By Evan Rosenlieb
The winding roads and cutbacks built on steep slopes en route to the Darjeeling foothills reminded me in some ways of canyon highways in Colorado that I have driven countless times. The environment that I found outside of my window, on the other hand, could hardly have been less similar. With my eyes used to the open pine forests of home, the vegetation-packed landscape of Northeastern India seemed close to a jungle. The hills were lined with all shapes and sizes of flora; conifers that would seem at home in the alpine Rockies, palm-like trees that seemed to belong to a more tropical setting, a thick groundcover of ferns reminiscent of Maine or the Pacific Northwest.
During our first day in Kalimpong, Save The Hills briefed our group on the human causes of landslides in the region. One of the hot topics was that of deforestation. According to Save the Hills, wide-scale deforestation in the area has coincided with rapid urban growth in the last three decades or so. In fact, the magnitude of deforestation was considered to be so high that when asked about whether wildfires were an issue in the region, the President of Save The Hills half-jokingly responded, “How could there be a wildfire if there are no trees to burn down anymore!?”
Deforestation is known to be a large driver of landslides around the world for many reasons: tree roots help hold the soil together and regulate the soil moisture, the canopy cover lessens the direct force of raindrops hitting the soil, thus reducing erosion. But deforestation conjures images in my mind of completely denuded hillsides, such as seen in rainforests in the East and West Indies, and I couldn’t help but feel a mismatch between the deforestation problem as described by Save the Hills and the luscious vegetation I saw on my drive the previous day and outside my hotel window.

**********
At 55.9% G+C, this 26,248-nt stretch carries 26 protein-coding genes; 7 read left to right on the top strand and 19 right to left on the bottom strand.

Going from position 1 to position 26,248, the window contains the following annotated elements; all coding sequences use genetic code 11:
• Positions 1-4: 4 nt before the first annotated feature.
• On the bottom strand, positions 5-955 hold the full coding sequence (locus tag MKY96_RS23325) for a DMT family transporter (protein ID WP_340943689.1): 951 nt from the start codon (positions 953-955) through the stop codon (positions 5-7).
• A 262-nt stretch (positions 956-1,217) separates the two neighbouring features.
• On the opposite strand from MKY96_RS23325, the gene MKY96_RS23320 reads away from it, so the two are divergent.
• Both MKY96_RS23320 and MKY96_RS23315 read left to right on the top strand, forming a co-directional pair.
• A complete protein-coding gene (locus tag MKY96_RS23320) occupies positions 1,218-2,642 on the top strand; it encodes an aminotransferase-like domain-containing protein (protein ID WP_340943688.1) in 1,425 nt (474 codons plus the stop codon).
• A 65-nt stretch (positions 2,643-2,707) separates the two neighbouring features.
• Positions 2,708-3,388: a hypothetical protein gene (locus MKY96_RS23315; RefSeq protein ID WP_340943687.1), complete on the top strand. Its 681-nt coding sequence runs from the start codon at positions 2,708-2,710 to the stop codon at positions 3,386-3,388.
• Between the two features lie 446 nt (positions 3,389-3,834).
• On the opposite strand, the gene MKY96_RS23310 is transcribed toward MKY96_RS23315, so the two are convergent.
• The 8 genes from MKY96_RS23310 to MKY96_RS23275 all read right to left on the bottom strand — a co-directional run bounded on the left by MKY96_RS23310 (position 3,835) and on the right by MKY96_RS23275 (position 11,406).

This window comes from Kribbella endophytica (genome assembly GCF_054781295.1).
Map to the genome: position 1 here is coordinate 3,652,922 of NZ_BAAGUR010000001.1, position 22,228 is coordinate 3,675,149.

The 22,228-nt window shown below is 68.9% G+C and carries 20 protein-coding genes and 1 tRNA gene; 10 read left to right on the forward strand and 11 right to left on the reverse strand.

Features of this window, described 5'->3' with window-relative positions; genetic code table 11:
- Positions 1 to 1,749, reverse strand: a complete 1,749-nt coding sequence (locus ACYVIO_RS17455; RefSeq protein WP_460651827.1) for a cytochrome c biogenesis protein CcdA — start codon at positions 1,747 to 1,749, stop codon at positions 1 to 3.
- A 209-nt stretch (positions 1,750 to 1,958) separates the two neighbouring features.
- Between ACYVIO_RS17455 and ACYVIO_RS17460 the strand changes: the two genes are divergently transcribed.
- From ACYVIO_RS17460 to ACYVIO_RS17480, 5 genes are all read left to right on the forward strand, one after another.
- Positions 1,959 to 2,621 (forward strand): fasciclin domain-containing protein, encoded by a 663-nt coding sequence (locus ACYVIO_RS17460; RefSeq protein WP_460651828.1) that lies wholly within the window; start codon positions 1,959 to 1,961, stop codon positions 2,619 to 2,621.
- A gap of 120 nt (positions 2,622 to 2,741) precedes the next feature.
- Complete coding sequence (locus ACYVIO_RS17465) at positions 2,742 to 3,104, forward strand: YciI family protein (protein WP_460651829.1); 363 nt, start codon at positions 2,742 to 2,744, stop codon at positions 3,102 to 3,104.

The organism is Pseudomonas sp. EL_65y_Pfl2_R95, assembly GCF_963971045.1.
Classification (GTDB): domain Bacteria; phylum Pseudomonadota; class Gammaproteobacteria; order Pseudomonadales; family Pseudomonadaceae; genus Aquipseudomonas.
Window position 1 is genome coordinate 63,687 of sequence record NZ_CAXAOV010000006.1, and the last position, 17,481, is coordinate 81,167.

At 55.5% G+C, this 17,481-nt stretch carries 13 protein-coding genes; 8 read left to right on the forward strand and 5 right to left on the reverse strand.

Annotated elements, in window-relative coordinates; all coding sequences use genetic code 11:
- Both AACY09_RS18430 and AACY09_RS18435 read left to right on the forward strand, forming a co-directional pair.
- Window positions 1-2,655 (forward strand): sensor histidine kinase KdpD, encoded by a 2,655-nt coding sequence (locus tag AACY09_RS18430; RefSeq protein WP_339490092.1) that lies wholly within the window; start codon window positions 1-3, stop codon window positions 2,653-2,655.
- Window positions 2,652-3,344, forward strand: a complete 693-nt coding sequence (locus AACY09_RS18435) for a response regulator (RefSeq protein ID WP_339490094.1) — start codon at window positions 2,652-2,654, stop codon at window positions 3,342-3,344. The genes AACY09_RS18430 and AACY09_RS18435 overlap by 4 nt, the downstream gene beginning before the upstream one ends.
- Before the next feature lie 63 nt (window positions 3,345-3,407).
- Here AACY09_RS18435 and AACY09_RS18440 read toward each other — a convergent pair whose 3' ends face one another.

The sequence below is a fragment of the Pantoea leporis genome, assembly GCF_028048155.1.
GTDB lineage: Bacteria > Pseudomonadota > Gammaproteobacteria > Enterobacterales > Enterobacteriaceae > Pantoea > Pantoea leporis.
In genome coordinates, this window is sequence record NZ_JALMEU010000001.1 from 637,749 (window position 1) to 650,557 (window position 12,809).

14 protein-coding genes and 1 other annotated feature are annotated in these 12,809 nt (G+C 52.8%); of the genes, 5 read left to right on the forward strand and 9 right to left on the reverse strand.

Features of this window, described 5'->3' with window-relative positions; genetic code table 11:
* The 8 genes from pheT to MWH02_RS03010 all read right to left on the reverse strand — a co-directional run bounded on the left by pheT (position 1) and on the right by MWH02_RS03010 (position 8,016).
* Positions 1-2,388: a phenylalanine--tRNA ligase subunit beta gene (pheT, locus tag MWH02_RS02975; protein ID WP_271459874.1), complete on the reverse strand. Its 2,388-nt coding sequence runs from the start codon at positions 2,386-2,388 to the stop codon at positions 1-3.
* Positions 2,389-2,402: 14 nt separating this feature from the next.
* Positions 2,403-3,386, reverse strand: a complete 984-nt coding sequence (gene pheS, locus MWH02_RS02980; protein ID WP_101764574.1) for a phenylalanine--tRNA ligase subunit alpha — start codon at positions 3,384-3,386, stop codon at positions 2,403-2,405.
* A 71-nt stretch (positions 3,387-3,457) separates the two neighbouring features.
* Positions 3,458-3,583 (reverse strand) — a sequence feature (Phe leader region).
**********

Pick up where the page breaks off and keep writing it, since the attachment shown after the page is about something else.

Travelling across the district in the following two weeks revealed that the issue is not so black and white. In visiting large urban centers and small rural villages, we did find areas of hillsides that had been completely cleared of trees for agriculture, but we also found that the term deforestation was often used to refer to changes in the density and form of the forest, not just a complete disappearance. So much of the variety of the forest that wowed me turned out to be due to invasive species: the conifers were brought in by the British a century ago to provide quick lumber; many palm-like trees were bananas planted by the local villagers for food.
Despite not fitting my image of deforestation, these changes in the landscape nonetheless can drive landslide risk. Non-native species may have different root structures, which are not as well suited to the mountainous landscape of the Darjeeling Himalayas. This can lead to increased erosion and make the non-native species possible liabilities during landslides as they add weight and debris to the hillside without the same level of stabilization. In turn, planning of the area is a challenge with managing a complex problem that is the result of changing social and environmental patterns. Simply “reducing the local wood used for construction” won’t in and of itself solve the problem of deforestation. As outsiders in our short visit to the area, it is clear that this is an issue that deserves more attention as both Darjeeling municipalities and villages search for a solution to their common problem.
(The banner image above depicts forest changes in Darjeeling. Notice areas of dense forest, agriculture, thinned forest, and peri-urban development.)